In Taiwan, S. flexneri and S. sonnei are the most prevalent species [5, 14, 31]; S. dysenteriae and S. boydii are infrequently observed, and all are found in imported cases in the most recent 2 decades . S. flexneri, the predominant subserotype 2a, circulated for a long period of time in several mountainous townships in which most of the population includes Taiwanese aborigines [5, 6]. S. sonnei often causes outbreaks in populated institutes, including elementary schools, military camps, jails, and daycare centers in the industrialized western region of Taiwan [26, 27, 31]. S. sonnei is not prevalent in aboriginal tribes and typically circulates among communities for only a short time. Since 2001, a 4-year shigellosis control program had been implemented in mountainous townships in which endemic shigellosis has been identified . Currently, shigellosis is infrequently observed in aboriginal communities; it was not been detected in the Zhuoxi Township from March 2, 2007 to December 31, 2010.
S. flexneri and S. sonnei were the causes of shigellosis in the Zhuoxi Township in 2000–2007. Most infections occurred in V2 and V5. S. sonnei infections in each village lasted for only 1–2 years, whereas S. flexneri infections persisted for much longer as it circulated in tribe V2-1 for at least 8 years (Table 1). PFGE analysis of 38 S. flexneri 2a isolates revealed that nearly all villages or tribes had unique circulating strains (Table 2, Figure 1). Although tribe V2-1 had 6 genotypes, all but 1 belonged to the same clone. Two genotypes (P08 and P09) identified in isolates from V5 differed in only 1 DNA band, indicating that they were derived from a common ancestor and caused infections in the village for 3 years (from 2004–2006). Of the 11 genotypes, only P01, the most prevalent type in the V2-1 tribe, was detected in an isolate from V3 (Figure 2). These data indicate that cross-transmission of shigellosis occurred infrequently among the villages/tribes of the Zhuoxi Township during 2000–2007, which was likely due to the inconvenient transport system between villages and different ethnic groups. This reduced interaction and lowered disease transmission between geographic locations.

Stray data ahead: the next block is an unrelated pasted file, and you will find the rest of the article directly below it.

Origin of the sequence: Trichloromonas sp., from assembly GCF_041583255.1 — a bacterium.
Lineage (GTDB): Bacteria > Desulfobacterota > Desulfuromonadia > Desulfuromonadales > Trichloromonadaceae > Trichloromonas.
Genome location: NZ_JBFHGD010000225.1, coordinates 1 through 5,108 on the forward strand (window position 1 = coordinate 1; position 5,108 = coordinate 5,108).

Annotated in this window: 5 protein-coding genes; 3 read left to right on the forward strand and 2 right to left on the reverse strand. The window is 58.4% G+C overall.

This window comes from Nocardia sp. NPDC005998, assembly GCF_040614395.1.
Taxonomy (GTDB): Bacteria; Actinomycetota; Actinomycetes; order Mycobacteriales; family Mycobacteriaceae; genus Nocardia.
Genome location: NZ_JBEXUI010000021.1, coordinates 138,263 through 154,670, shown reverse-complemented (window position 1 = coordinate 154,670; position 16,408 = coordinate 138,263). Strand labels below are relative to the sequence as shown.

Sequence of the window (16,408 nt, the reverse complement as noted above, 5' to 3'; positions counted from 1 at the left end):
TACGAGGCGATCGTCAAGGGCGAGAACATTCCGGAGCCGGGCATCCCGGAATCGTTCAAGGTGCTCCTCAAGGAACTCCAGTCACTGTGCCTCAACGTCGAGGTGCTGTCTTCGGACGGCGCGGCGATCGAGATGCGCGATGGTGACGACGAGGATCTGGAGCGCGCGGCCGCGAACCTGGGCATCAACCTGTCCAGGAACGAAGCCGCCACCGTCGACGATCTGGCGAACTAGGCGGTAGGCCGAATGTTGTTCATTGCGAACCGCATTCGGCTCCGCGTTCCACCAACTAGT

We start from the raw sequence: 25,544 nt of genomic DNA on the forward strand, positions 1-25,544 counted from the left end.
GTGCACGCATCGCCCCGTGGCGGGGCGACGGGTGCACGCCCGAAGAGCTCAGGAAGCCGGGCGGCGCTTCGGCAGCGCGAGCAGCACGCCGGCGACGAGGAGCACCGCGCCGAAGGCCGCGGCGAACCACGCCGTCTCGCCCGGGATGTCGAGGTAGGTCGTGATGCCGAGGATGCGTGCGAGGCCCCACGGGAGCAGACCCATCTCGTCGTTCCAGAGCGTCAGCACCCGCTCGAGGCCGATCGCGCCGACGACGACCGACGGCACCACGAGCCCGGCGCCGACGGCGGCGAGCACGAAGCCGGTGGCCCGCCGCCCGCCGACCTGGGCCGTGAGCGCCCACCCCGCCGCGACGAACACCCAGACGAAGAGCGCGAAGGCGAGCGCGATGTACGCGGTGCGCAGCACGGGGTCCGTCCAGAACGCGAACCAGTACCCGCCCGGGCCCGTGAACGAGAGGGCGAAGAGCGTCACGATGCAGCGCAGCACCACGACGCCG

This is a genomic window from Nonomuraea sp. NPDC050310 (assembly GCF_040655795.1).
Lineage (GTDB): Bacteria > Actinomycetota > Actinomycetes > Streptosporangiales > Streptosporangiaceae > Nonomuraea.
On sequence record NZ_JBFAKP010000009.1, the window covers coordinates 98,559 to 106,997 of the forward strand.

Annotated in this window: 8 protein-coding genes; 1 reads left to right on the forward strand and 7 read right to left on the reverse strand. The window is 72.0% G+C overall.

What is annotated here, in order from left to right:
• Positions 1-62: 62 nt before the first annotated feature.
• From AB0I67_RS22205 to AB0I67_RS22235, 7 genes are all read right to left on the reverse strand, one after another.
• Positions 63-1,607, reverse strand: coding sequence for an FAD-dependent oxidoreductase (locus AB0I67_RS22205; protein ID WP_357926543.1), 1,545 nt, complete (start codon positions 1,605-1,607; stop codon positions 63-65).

The OB2 outbreak occurred in tribes V2-1 and V2-2 in March 2004. The 2 tribes are composed of aborigines from different ethnic groups (Figure 1). The 10 infected children attended 2 day care centers and 1 elementary school. Two children from tribe V2-1 and 3 from tribe V2-2 attended the same elementary school (Table 2). Epidemiological investigation suggested a common infection source. However, genotyping data indicated that cases from the tribe V2-1 were infected by 2 strains (P01 and P02) of clone 1 and those from tribe V2-2 were infected by a strain (P07) of clone 2 (Table 2). Thus, OB2 was not a single source outbreak. Genotyping results and epidemiological evidence suggested that infections were likely to occur via person-to-person transmission among family members and playmates in day care center in their respective tribes rather than school where the students came from V2-1 and V2-2. For example, cases 8, 9, 10, and 13 were playmates in day care center A1 in tribe V2-2; they were infected by the same strain (genotype P07) with different onset days (Table 2), suggesting that they were transmitted via personal contact.
The 38 S. flexneri 2a isolates were discriminated by PFGE into 11 genotypes that fell into 2 genetic clusters (clones), suggesting that S. flexneri 2a had been circulating in the Zhuoxi Township for many years. Most isolates of clone 1 displayed ACSSuX resistance and were distributed in tribe V2-1 and villages V3 and V6, circulating from 2000 to 2007. All isolates of clone 2 tested belonged to the ACSSuTX resistance type, which was distributed in tribe V2-2 and the villages V5 and V6, circulating from 2004 –2005, except for 1 case identified in 2002. Although each of the 2 clones was widespread in 3 villages, disease transmission between villages is likely very rare. Briefly, in this study, clones 1 and 2 were associated with antibiogram types ACSSuX and ACSSuTX, respectively, and circulated in different geographical locations inhabited by aborigines from different ethnic groups.
Shigellosis outbreaks in schools can persist for months and can be exacerbated by the poor hygienic practices of young children, making it difficult to control . Since the first case of the OB2 outbreak was reported on March 12, 2004, several intervention measures were implemented in V2 to control the disease. These measures included the following: (1) enforcement of screening of all contacts and school children by stool microbiological examination, (2) enhanced hand-washing practices and environmental disinfection in the schools and community, (3) separation of suspected cases from classrooms, dining tables, and toilets, (4) closing of day care centers for 6 days, (5) confirming shigellosis cases using cultures, (6) chlorination of the community water tower, and (7) implementation of health education of infectious diseases to the community residents. After these efforts, no shigellosis cases were reported from March 2, 2007 to December 31, 2010.